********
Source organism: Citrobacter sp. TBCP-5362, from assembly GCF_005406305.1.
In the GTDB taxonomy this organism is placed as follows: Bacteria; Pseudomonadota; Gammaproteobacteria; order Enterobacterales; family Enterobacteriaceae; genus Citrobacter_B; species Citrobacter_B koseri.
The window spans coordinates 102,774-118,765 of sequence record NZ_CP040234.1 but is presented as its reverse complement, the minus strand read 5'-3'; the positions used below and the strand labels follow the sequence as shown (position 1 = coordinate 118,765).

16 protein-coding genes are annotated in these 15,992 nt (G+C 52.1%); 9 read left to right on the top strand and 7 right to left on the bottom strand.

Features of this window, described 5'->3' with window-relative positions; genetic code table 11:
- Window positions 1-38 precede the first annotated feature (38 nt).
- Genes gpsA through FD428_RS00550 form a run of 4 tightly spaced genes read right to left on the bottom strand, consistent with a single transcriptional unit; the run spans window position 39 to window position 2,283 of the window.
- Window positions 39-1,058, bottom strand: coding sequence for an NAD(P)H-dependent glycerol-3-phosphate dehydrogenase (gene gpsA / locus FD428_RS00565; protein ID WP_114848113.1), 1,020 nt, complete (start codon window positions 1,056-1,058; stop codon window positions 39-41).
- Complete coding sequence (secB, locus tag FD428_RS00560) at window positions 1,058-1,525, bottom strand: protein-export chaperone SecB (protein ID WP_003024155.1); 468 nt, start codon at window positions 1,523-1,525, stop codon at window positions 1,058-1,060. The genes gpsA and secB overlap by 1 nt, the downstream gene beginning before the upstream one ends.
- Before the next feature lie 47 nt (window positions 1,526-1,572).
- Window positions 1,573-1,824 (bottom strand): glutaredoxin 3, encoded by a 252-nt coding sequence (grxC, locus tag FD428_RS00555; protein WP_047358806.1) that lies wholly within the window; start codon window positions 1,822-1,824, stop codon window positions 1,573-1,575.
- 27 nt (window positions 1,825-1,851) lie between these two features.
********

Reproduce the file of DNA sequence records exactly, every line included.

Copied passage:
Source organism: Citrobacter sp. TBCP-5362, from assembly GCF_005406305.1.
In the GTDB taxonomy this organism is placed as follows: Bacteria; Pseudomonadota; Gammaproteobacteria; order Enterobacterales; family Enterobacteriaceae; genus Citrobacter_B; species Citrobacter_B koseri.
The window spans coordinates 102,774-118,765 of sequence record NZ_CP040234.1 but is presented as its reverse complement, the minus strand read 5'-3'; the positions used below and the strand labels follow the sequence as shown (position 1 = coordinate 118,765).

16 protein-coding genes are annotated in these 15,992 nt (G+C 52.1%); 9 read left to right on the top strand and 7 right to left on the bottom strand.

Features of this window, described 5'->3' with window-relative positions; genetic code table 11:
- Window positions 1-38 precede the first annotated feature (38 nt).
- Genes gpsA through FD428_RS00550 form a run of 4 tightly spaced genes read right to left on the bottom strand, consistent with a single transcriptional unit; the run spans window position 39 to window position 2,283 of the window.
- Window positions 39-1,058, bottom strand: coding sequence for an NAD(P)H-dependent glycerol-3-phosphate dehydrogenase (gene gpsA / locus FD428_RS00565; protein ID WP_114848113.1), 1,020 nt, complete (start codon window positions 1,056-1,058; stop codon window positions 39-41).
- Complete coding sequence (secB, locus tag FD428_RS00560) at window positions 1,058-1,525, bottom strand: protein-export chaperone SecB (protein ID WP_003024155.1); 468 nt, start codon at window positions 1,523-1,525, stop codon at window positions 1,058-1,060. The genes gpsA and secB overlap by 1 nt, the downstream gene beginning before the upstream one ends.
- Before the next feature lie 47 nt (window positions 1,526-1,572).
- Window positions 1,573-1,824 (bottom strand): glutaredoxin 3, encoded by a 252-nt coding sequence (grxC, locus tag FD428_RS00555; protein WP_047358806.1) that lies wholly within the window; start codon window positions 1,822-1,824, stop codon window positions 1,573-1,575.
- 27 nt (window positions 1,825-1,851) lie between these two features.